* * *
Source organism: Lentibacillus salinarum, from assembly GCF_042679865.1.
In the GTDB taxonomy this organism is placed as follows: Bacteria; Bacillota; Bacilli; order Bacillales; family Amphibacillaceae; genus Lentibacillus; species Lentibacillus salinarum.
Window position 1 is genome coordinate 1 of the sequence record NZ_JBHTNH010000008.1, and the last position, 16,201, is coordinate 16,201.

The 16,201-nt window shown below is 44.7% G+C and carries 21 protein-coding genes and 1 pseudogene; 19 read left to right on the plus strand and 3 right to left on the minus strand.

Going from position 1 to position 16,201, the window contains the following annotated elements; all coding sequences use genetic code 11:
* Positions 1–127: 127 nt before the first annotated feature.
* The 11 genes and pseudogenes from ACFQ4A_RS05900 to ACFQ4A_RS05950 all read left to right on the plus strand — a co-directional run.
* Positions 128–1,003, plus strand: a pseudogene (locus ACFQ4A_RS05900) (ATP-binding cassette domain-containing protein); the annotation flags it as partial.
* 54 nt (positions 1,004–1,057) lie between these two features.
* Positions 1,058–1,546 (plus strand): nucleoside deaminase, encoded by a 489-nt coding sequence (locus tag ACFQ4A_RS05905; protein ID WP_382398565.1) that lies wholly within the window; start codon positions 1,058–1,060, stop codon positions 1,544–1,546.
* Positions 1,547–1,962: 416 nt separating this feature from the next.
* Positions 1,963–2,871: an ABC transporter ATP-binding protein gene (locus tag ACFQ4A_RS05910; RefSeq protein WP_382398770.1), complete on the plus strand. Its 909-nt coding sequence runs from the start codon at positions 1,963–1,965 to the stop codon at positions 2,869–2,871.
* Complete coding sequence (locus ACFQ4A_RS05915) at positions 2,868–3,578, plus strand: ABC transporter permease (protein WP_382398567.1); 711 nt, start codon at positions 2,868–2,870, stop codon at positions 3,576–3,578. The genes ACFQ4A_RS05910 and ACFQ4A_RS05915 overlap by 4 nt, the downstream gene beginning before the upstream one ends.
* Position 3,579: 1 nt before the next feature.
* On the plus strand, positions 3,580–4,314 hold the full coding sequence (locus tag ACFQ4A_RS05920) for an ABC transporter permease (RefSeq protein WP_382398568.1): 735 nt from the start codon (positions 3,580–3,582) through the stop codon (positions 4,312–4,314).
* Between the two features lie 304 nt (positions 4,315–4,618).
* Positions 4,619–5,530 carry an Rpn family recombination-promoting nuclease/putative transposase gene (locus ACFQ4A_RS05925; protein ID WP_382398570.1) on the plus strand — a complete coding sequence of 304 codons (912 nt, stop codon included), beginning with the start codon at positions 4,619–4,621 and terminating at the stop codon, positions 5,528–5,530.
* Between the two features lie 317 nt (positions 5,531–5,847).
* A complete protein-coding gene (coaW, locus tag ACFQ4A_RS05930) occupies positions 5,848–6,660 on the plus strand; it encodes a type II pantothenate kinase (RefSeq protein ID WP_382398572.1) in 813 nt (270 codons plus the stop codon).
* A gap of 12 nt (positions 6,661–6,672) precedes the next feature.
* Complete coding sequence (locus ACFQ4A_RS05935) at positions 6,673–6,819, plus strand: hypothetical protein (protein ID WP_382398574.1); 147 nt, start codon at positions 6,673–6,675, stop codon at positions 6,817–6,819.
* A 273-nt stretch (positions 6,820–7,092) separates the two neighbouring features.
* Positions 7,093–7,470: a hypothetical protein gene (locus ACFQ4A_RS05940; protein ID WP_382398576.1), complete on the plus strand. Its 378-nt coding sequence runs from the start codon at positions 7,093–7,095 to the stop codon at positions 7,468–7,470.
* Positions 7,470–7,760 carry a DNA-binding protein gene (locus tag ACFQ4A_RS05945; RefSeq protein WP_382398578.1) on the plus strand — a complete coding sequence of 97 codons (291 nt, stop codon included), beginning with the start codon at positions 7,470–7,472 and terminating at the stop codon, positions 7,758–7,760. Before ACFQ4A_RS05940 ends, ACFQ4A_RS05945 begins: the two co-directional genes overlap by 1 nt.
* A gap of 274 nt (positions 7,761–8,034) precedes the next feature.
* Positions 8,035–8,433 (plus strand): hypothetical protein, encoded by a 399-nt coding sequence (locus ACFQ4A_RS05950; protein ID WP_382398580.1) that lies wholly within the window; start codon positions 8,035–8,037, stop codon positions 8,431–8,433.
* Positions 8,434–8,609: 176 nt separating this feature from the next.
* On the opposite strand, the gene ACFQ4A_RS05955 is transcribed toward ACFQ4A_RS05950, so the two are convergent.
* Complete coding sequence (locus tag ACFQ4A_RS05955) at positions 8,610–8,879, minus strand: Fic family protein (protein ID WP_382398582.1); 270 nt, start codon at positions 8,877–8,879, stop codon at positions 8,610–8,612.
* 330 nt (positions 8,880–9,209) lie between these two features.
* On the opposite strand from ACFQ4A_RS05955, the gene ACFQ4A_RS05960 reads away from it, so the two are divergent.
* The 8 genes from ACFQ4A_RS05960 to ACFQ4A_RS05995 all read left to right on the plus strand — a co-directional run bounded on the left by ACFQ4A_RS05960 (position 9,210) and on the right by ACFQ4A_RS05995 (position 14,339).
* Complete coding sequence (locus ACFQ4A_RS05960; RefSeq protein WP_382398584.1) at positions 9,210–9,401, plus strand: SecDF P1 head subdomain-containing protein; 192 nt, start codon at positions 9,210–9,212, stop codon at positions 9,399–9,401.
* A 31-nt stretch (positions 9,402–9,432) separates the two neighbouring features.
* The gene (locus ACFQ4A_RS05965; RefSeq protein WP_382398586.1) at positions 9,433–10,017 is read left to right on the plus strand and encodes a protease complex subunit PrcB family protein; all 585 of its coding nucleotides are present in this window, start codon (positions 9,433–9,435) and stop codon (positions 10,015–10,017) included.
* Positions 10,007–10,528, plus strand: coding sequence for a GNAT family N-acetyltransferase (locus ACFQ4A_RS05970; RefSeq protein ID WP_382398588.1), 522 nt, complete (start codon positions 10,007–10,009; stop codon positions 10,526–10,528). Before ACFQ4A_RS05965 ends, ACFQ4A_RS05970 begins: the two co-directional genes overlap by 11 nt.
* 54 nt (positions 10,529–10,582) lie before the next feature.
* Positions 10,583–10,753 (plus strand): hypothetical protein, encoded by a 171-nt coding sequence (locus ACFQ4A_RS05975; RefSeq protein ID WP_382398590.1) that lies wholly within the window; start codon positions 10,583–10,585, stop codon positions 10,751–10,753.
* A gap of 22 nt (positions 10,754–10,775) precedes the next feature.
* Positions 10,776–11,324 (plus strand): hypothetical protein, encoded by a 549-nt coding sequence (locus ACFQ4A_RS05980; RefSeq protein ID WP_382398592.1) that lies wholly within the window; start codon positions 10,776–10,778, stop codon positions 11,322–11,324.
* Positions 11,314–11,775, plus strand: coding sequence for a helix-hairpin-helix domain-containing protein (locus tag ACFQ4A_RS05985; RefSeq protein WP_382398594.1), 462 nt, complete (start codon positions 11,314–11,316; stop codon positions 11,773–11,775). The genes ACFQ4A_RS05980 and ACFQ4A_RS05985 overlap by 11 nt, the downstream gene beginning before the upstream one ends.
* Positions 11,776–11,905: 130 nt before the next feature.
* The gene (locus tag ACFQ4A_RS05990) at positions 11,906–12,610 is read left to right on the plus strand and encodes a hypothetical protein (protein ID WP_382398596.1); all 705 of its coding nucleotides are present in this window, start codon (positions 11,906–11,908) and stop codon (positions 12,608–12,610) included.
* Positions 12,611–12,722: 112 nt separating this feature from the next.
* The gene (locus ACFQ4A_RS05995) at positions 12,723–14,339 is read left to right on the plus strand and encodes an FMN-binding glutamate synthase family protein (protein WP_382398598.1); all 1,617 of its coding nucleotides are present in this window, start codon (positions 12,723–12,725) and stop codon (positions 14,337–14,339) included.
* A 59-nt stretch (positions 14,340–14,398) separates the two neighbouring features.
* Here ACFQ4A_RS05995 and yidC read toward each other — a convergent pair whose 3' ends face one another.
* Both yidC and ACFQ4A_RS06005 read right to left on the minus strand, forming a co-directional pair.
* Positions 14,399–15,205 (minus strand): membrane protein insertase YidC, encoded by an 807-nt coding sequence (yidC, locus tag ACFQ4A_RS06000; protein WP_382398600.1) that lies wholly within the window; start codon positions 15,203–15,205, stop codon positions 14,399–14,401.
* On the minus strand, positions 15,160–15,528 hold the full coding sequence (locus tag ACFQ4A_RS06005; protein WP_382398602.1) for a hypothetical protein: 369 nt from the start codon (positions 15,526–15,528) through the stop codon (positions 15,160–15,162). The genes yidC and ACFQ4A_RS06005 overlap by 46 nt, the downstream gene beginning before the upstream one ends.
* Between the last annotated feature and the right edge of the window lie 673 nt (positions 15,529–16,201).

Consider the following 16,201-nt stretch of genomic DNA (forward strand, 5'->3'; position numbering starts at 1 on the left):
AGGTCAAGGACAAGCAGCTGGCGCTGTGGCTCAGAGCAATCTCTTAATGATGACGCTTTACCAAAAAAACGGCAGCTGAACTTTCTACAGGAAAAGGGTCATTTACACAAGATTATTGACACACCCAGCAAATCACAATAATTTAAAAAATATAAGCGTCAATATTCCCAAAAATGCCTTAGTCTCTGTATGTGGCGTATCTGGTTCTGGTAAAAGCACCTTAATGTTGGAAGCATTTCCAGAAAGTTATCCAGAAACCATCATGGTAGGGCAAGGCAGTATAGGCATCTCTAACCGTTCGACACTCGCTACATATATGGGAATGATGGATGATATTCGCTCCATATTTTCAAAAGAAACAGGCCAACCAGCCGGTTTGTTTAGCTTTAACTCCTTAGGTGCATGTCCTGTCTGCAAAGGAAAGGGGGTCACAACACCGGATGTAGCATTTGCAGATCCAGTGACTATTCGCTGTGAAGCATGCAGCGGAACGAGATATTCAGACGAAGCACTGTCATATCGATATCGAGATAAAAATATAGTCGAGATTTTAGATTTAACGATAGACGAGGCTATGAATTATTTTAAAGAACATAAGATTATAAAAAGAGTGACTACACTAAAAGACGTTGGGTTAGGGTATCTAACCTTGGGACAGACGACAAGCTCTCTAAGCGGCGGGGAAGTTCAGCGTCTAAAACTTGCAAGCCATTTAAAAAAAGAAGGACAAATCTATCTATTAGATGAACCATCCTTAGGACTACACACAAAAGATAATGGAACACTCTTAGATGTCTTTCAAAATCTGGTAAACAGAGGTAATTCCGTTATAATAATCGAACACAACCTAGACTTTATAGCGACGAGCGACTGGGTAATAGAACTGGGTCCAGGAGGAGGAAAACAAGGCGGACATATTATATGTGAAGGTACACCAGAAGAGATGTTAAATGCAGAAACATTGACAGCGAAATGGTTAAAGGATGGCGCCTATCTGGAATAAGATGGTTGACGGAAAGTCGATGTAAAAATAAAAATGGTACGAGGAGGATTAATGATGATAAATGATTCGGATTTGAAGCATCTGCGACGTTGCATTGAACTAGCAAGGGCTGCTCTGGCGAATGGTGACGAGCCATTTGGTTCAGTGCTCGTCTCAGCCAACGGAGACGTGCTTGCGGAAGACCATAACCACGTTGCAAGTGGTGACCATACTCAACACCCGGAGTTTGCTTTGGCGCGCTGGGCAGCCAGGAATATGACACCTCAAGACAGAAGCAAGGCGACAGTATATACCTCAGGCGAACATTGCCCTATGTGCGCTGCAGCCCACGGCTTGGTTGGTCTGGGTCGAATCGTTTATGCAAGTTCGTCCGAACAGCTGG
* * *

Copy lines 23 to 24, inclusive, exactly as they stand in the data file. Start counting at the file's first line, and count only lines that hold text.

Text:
* Positions 7,093–7,470: a hypothetical protein gene (locus ACFQ4A_RS05940; protein ID WP_382398576.1), complete on the plus strand. Its 378-nt coding sequence runs from the start codon at positions 7,093–7,095 to the stop codon at positions 7,468–7,470.
* Positions 7,470–7,760 carry a DNA-binding protein gene (locus tag ACFQ4A_RS05945; RefSeq protein WP_382398578.1) on the plus strand — a complete coding sequence of 97 codons (291 nt, stop codon included), beginning with the start codon at positions 7,470–7,472 and terminating at the stop codon, positions 7,758–7,760. Before ACFQ4A_RS05940 ends, ACFQ4A_RS05945 begins: the two co-directional genes overlap by 1 nt.